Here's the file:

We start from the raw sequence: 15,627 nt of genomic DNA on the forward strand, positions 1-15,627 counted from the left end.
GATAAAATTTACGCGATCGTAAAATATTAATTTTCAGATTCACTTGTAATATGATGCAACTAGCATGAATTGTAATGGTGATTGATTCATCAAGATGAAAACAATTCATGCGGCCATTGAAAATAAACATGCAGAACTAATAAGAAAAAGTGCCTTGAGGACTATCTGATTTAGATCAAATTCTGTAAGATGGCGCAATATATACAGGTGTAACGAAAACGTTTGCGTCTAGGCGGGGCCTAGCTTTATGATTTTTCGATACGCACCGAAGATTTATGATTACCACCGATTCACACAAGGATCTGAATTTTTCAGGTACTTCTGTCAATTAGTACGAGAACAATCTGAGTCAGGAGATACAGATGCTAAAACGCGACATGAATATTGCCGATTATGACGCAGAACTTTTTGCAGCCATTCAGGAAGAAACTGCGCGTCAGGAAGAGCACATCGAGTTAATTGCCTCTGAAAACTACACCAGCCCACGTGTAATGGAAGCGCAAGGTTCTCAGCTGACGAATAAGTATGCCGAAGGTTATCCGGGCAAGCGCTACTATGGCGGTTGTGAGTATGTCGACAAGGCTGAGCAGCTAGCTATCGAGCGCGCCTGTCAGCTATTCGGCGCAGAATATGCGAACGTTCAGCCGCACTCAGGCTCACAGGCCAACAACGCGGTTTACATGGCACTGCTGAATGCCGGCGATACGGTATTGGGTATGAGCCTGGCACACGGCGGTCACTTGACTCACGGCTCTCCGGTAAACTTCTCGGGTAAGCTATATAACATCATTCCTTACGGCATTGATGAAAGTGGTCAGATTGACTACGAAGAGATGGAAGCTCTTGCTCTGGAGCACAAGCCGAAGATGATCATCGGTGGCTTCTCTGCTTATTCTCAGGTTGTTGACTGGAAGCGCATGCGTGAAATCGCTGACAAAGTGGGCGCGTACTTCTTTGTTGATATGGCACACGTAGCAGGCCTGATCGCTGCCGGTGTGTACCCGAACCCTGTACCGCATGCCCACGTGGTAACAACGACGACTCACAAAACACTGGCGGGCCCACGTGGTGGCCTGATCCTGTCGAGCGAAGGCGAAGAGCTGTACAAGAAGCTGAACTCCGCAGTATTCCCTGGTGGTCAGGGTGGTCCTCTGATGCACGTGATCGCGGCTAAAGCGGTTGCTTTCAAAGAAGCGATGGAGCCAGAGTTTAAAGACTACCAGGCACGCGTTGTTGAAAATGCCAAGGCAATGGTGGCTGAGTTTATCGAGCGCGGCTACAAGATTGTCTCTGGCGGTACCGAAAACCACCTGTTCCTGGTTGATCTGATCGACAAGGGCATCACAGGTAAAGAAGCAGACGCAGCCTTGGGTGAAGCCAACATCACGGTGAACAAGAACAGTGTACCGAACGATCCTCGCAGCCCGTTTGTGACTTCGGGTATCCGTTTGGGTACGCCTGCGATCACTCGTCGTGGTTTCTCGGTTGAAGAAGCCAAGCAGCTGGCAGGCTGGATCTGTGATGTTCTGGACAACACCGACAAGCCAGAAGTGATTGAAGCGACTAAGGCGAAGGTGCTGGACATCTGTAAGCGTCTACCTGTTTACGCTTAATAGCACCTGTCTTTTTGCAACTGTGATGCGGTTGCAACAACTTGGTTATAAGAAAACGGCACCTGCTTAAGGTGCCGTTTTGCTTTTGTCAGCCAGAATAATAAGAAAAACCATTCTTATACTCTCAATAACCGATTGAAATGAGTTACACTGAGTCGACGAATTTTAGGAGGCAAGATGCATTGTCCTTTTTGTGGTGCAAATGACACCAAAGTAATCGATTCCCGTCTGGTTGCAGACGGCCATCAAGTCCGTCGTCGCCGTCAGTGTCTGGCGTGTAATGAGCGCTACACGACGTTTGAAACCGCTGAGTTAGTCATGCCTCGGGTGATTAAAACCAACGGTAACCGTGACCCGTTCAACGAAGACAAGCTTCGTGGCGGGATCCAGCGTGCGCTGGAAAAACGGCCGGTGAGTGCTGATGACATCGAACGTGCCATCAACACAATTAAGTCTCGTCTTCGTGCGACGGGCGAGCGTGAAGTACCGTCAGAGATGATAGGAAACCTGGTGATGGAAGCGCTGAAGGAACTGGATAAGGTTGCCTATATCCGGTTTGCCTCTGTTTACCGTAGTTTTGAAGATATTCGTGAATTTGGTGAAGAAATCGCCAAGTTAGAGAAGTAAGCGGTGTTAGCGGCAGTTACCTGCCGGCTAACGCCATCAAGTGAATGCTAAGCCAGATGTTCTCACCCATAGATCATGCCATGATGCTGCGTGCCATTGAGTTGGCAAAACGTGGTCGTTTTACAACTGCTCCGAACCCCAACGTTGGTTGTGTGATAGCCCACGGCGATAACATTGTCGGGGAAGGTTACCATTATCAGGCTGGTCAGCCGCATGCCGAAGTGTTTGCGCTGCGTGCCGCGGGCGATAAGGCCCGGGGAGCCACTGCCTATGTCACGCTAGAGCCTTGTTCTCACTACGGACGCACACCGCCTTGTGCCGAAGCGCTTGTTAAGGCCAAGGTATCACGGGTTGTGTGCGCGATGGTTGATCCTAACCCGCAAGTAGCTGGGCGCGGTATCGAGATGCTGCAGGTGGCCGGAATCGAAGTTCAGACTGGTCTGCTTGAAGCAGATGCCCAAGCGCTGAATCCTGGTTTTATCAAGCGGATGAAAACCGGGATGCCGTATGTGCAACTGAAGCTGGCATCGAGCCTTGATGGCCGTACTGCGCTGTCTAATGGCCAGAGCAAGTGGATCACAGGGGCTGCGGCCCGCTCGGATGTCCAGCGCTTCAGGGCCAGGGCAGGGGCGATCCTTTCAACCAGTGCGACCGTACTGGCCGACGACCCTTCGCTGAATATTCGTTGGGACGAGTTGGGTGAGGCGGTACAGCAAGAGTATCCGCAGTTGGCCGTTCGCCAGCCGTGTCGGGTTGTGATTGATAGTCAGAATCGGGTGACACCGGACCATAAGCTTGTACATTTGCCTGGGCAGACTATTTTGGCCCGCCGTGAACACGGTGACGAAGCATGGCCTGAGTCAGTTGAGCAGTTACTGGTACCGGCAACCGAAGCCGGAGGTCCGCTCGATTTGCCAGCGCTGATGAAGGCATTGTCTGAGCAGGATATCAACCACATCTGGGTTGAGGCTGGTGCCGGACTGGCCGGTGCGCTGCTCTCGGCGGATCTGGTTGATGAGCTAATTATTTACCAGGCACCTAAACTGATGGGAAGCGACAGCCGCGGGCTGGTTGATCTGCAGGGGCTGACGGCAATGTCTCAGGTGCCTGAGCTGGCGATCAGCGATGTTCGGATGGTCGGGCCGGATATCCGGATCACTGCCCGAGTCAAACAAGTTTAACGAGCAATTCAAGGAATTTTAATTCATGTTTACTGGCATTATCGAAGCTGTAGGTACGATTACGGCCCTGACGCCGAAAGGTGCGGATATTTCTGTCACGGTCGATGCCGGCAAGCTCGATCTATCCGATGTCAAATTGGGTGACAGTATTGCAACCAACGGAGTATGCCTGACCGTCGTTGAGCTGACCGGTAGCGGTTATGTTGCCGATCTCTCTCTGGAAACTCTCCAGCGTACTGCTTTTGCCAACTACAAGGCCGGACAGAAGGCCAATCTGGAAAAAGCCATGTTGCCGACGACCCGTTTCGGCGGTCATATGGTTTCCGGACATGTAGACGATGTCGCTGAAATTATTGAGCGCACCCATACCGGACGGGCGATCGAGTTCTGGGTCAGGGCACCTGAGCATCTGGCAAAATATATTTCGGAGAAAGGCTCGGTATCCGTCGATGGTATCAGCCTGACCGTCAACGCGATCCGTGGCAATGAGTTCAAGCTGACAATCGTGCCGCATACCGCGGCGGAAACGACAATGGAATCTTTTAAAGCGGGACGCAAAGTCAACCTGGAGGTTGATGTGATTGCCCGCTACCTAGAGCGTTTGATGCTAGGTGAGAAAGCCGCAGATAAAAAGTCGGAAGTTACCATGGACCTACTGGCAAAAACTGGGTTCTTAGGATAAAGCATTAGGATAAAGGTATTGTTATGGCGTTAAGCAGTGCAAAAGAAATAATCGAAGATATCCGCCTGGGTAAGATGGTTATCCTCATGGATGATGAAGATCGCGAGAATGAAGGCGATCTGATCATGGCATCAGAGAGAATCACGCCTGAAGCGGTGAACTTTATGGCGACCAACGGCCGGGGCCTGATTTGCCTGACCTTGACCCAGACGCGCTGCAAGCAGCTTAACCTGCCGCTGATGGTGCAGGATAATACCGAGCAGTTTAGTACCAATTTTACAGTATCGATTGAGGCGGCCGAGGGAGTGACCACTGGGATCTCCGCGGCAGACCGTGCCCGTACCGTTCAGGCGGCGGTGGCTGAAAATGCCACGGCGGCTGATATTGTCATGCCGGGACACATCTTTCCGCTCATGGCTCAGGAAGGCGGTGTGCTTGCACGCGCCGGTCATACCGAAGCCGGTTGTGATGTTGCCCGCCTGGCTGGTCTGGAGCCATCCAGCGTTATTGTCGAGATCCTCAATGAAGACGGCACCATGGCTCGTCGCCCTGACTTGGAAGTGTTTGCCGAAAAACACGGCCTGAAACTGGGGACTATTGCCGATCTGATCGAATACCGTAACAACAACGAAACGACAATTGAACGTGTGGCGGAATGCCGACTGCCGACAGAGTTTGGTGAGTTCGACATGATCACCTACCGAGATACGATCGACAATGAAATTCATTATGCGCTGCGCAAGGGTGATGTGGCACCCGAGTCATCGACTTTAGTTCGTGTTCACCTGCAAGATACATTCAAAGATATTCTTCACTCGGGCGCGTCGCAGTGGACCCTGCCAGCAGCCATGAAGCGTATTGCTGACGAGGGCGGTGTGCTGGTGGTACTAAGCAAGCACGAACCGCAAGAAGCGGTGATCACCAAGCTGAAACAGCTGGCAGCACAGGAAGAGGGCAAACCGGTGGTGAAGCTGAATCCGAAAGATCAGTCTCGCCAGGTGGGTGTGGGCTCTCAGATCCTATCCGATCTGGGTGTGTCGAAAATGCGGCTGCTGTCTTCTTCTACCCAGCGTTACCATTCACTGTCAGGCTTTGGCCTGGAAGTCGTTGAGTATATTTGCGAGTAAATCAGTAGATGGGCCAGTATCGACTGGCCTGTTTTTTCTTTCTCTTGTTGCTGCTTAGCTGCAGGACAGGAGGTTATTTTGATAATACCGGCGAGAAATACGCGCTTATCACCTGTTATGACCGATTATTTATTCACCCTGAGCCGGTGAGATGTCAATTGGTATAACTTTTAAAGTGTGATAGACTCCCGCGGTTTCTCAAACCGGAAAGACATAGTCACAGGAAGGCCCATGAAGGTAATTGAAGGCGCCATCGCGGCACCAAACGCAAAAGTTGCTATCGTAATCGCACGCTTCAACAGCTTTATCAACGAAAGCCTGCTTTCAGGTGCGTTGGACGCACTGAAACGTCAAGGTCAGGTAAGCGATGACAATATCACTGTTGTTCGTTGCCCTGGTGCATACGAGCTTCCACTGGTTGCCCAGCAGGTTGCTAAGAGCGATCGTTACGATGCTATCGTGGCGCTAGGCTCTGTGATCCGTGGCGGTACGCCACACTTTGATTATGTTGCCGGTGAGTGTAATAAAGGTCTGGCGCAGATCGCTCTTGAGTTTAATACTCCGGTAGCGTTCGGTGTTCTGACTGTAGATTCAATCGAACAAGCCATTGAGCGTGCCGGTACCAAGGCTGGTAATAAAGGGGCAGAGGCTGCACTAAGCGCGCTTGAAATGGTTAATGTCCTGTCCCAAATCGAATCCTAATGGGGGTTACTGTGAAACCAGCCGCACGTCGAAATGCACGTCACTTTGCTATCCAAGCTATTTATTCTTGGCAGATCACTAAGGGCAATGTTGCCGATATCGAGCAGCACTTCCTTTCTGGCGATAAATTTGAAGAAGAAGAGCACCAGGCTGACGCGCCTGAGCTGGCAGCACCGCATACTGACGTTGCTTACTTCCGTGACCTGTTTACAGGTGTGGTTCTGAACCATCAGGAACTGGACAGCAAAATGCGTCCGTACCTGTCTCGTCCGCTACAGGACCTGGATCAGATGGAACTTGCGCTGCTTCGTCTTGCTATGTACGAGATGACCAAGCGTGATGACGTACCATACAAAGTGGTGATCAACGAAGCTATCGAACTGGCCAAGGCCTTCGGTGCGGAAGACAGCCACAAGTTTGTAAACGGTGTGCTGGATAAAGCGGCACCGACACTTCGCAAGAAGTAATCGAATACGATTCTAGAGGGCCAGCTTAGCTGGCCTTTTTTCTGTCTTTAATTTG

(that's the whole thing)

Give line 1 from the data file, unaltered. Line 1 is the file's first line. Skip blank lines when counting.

We start from the raw sequence: 15,627 nt of genomic DNA on the forward strand, positions 1-15,627 counted from the left end.